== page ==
FLEMING ISLAND - Magnolia Point resident Greg Achors holds a strong connection to one of Clay County’s most celebrated athletes mainly because they share the same passion for their …
FLEMING ISLAND - Margarets Walk resident Greg Achors holds a strong connection to one of Clay County’s most celebrated athletes mainly because they share the same passion for their sport.
“I live vicariously through Caeleb Dressel,” said Achors, 55, an Indiana high school multiple state swim champion (Two individual golds; one relay in 1982 with team title; runnerups in 1981), an NCAA championship swimmer for the University of Tennessee (1983-84, sixth in 100 fly in SEC, seventh in 100 breast, 10th in NCAA in 400 medley relay, 10th in NCAA team finish 1983) and a near-miss Olympic hopeful that saw a broken wrist derail a possible shot at the big prize. “I started at 10 years old and swam everything like he has recently. Caeleb has taken swimming to his own level. He’s fun to watch and is a good ambassador of the sport.”
Achors was also a three time All-American in high school with top 10 times in the 100 butterfly, 100 breaststroke and 200 individual medley.
Note: Dressel is a multiple state swim champion who graduated Clay High School, has won a ton of NCAA championships for the University of Florida, set national and world records, won Olympic gold medals and world championship records.
For his swimming prowess at Kokomo High School in Indiana, Achors was inducted into the Indiana Swimming and Diving Hall of Fame as one of two swimmers in the Class of 2019 induction ceremony held April 14 in Indianapolis.
Achors, a retired U.S. Navy Commander and aviator and now a 20-plus year pilot for Federal Express, has spent the latter part those 20 years in Fleming Island with his wife Christi and two sons, Kyle and Konnor. Konnor Achors, now 27 and a Florida Highway Patrol K-9 Unit officer, was a state meet hurdler, swimmer and basketball player at Fleming Island High School. Kyle, 29, is an orthopedic surgeon in the Tampa area. Wife Christi is a former high level tennis player who now works at the Eagle Harbor Tennis Complex.
“The older the boys got, the more they realized I was a pretty good athlete, “said Achors. “But, Konnor excelled and even ran for four years at the University of Indiana in the hurdles and played basketball. He was such a good athlete, they wanted him to do the decathlon. He still runs, but it’s mainly chasing bad guys.”
Kyle was a cross country and track athlete at Fleming Island, but was intent on becoming a doctor post high school.
Achors, though, almost got his push into the family’s sport of baseball with Major League Baseball players among his uncles and close relatives.
“I thought I was a better baseball player than a swimmer back then,” said Achors. “I had a grandfather who pitched for the Cincinnati Reds, a cousin who played quarterback at Michigan and another cousin who was a Major League player.”
Achors was recognized as a legit baseball prospect until a gym coach suggested to his parents that swimming might be his sport.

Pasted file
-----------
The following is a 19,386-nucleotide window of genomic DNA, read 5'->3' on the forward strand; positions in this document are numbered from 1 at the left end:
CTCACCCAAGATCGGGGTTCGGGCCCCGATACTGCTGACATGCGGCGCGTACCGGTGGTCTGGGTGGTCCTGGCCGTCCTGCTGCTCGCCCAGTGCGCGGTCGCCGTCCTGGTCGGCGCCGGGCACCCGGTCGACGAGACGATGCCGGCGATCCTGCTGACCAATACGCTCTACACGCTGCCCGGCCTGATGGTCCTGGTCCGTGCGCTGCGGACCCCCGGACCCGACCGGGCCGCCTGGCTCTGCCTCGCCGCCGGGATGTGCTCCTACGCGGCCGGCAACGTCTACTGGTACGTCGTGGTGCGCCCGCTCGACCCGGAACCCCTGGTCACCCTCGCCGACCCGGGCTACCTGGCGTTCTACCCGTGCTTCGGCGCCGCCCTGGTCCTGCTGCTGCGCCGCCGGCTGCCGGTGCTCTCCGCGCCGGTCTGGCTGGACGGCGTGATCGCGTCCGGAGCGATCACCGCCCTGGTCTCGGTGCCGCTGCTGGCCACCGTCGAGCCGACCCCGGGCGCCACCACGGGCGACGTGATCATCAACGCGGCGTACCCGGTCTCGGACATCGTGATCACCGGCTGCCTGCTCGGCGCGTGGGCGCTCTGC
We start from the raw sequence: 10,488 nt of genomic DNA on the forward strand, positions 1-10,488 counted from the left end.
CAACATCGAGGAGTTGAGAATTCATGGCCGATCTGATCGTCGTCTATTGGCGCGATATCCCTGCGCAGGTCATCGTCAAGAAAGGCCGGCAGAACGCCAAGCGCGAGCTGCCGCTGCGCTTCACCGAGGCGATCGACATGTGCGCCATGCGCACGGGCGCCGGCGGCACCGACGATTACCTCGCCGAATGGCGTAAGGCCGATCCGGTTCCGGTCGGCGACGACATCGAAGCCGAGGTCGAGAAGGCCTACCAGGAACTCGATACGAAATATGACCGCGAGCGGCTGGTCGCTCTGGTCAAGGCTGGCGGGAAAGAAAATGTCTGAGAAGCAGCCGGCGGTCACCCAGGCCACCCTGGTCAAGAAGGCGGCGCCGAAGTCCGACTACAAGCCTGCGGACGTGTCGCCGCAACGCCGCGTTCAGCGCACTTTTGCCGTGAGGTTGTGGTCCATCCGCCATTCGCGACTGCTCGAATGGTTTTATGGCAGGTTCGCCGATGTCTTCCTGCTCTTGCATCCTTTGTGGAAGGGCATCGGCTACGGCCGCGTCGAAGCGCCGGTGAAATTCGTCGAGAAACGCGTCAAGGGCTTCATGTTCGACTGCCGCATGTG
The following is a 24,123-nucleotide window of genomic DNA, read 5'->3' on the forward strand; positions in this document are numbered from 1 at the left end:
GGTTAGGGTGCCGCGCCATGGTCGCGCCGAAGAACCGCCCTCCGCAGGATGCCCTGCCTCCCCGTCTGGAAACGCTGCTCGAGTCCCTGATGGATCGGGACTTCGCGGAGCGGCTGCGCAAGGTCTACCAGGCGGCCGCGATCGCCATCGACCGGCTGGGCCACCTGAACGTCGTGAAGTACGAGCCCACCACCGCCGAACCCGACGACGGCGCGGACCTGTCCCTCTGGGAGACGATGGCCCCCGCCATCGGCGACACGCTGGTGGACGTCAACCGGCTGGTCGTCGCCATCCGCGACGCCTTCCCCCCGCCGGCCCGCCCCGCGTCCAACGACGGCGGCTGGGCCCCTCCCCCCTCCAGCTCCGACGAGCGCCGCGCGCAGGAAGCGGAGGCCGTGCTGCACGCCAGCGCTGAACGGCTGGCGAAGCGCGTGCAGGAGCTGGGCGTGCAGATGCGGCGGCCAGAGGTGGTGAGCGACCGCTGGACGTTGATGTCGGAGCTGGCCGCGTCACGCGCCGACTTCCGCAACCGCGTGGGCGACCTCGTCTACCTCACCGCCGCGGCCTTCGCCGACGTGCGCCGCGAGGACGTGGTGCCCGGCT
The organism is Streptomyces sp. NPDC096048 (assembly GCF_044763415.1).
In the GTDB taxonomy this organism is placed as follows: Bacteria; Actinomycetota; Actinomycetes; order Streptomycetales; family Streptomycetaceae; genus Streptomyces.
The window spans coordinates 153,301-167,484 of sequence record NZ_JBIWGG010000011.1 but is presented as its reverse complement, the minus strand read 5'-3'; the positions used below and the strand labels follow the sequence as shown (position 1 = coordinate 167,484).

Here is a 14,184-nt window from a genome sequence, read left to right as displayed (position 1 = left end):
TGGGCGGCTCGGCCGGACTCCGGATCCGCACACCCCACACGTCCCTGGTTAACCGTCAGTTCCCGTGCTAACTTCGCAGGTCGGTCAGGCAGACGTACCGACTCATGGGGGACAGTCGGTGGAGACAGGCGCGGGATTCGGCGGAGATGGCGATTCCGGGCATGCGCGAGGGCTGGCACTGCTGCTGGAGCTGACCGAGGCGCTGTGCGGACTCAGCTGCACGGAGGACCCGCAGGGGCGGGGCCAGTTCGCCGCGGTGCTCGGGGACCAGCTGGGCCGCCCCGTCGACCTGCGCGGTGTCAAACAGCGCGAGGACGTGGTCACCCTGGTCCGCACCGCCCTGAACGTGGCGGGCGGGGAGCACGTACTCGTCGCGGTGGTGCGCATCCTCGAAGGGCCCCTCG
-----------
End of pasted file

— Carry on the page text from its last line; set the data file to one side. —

“He was a swim coach for another high school that saw me swim,” said Achors. “He wound up calling my parents and told them I should try the local YMCA swim program. That’s where it all started.”
Fortunately, or unfortunately, the swim and baseball seasons conflicted forcing Achors to choose one.
“Not to brag, but when I was in high school, I didn’t get beat in dual meets, sectionals and all but a couple of times, firsts in our Olympic conference stuff,” said Achors. “I had quite a bit of success in swimming.”
From 10 years old, Achors showed the prowess that would bring him state championship medals through high school and a lofty career at the University of Tennessee.
“I was highly recruited, but chose Tennessee who was just coming off an NCAA championship in 1978, a runnerup in 1979 and a third in 1980,” said Achors, a 1982 graduate of Kokomo. “The Southeastern Conference back then was loaded.”
Achors success created a track of optimism that an Olympic swim team berth was imminent, but a broken wrist in his second year at Tennessee set back that dream.
“My goal after two years at Tennessee was to get to the Olympic team,” said Achors. “I was all set and had a chance before I broke the rest.
It threw my training way off and I wound up going to the U.S. Nationals and some of those high caliber meets, but the injury and recovery and trying to train through it made me think I had been swimming for a long time. I finished up school and then went into the Navy.”
In the Navy, Achors flew P3s through Desert Storm and Kosovo and even tickled an idea of coming back to a Master’s swim program.
“I knew that if I got into a Master’s team, I would have to be all in and it would be all consuming,” said Achors. “I had a swim friend at Auburn and some other guys and we played around trying to get a Master’s national meet, but things always happened; I got sick, he hurt his shoulder. The master’s idea didn’t last long as I had already accomplished about as much as I wanted to.”
Achors had a 19 year stint with golf clubs, stopped, but recently dragged his clubs back out.
“Same thing, I played a lot in those 19 years and then stopped, but when I picked it back up, I thought about I could be playing in the PGA, even got Eagle Harbor coach Pete Stuttz to help me out,” said Achors. “But, I’m terrible.”
Achors cited his Indiana high school team championship in 1982 as a highlight of his swim career.
“We won that title with a limited roster; maybe six guys including a diver, “ said Achors. “We had a good strong, small group of swimmers and we got big points in our relays. We had the fastest 200 medley relay in the nation our senior year; just 10ths off the national record.”